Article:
The approach adopted in the SLOTHIRE Charter Party is to provide full indemnity to the slot charterers for claims they have to pay to their customers but for which the owners are ultimately liable in accordance with the terms of the SLOTHIRE Charter Party. Accordingly, if the slot charterers, having issued a bill of lading to their customers to which the Hague or Hague-Visby Rules are mandatorily applicable, are obliged to settle a claim with their customers for damage caused to goods in the containers but for which the owners are liable, the owners must reimburse the slot charterers on the basis of the Hague or Hague-Visby Rules limits, whichever is mandatorily applicable. There is one notable exception to this rule.
In the event that the slot charterers, if no mandatory law applies, contractually apply the Hague Rules in extenso in their bills of lading with their customers, there have been court decisions in the United Kingdom, and also in other jurisdictions, which have interpreted Article IX (the Gold Clause) of the Hague Rules as applying the gold value of GBP 100 sterling leading to a package limitation of more than GBP 6,000 Sterling. Slot charterers can carefully avoid this situation by incorporating Articles I to VIII of the Hague Rules only, when contractually applied. However, some slot charterers may not be careful enough to avoid this situation. Therefore, in order to safeguard the owners against a back-to-back recovery being made by the slot charterers under the these circumstances, sub-clause 14 (f) (iii) provides that the limitation sum for the purpose of Article IV Rule 5 of the Hague Rules shall be GBP 100 sterling in these circumstances (if Hague Rules are mandatorily applicable then the relevant law provides for the limitation sum).
Sub-clause (a) of this Clause concerns damage caused by the stevedores to the vessel or to other goods and containers and for which the slot charterers shall be liable.
However, recognising the practice within slot chartering that it is the owners who will be contracting with the stevedores and that the slot charterers have no control over the stevedores during the loading and discharging operations, the slot charterers shall not be liable to reimburse the owners for stevedore damage unrecovered from the stevedores.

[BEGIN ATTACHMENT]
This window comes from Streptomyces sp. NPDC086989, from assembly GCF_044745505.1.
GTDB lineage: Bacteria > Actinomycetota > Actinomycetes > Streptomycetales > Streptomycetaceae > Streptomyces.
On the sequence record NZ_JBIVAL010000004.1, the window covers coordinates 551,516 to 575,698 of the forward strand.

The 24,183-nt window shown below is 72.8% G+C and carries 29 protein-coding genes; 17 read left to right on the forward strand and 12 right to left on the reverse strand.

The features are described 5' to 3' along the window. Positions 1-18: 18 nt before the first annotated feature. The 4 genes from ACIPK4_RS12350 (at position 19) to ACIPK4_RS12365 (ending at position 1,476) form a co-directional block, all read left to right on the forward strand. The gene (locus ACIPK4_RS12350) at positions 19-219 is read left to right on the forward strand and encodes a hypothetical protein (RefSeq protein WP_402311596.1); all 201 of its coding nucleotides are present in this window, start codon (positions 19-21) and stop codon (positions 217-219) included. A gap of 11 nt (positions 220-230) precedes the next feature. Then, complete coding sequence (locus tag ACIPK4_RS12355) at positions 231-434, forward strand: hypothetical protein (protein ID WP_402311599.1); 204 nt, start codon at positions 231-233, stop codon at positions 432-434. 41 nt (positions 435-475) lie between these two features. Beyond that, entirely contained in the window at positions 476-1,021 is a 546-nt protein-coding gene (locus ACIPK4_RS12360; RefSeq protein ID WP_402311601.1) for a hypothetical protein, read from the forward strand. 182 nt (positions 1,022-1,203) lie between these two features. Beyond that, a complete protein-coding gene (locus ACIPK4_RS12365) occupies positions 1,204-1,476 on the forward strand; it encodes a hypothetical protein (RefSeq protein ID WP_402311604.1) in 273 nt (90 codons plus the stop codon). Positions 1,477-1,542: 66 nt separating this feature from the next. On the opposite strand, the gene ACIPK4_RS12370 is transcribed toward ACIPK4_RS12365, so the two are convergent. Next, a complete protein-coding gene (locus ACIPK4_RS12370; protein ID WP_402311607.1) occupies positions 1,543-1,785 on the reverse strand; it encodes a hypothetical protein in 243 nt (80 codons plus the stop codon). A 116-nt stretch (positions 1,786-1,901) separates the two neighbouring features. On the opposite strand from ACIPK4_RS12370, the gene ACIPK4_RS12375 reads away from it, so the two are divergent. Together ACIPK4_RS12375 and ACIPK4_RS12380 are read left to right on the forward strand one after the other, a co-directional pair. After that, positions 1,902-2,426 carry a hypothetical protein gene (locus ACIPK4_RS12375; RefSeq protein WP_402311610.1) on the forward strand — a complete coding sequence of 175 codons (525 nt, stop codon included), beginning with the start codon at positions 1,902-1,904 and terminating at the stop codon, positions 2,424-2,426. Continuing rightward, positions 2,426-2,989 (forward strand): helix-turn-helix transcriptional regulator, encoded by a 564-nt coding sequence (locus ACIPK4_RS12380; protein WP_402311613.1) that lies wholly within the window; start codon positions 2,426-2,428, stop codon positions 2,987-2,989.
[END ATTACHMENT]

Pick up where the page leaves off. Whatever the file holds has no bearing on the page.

According to sub-clause (b) the slot charterers shall, however, be fully responsible for damage caused to other goods and/or containers or to the vessel as a result of improper stowage, lashing and securing of goods inside the containers.
Sub-clause (c) merely provides that if the slot charterers' goods and containers, or any inaccurate or incomplete documentation relating to such goods and containers, result in any fines or costs etc. to the owners then the slot charterers must indemnify the owners for such fines and costs.
In a liner service, where a wide range of small claims can arise, the slot charterers need a degree of flexibility to handle claims arising from their customers. At the same time the owners want to control such matters and ensure that they get the earliest advice of claims so that they can advise their P & I Club to avoid a claim being rejected by reason of late notification. Sub-clause (e) attempts to satisfy this requirement in a reasonable manner
Sub-clause (f) provides that the owners must progress any claim they may have against the slot charterers within 15 months of occurrence of the incident giving rise to the liability or the date when the owners became aware of such occurrence or be time barred.
Sub-clause (b) provides for the usual provisions relating to indirect or consequential loss.
It has therefore been found reasonable to let Clause 23 provide for optional law systems and venues of arbitration by leaving it to the parties to make their own choice in each individual case and to fill in Box 23 accordingly.
As follows from sub-clause 23 (d), if Box 23 is not filled in, sub-clause (a) of this Clause (i.e. English law and arbitration in London) will automatically apply.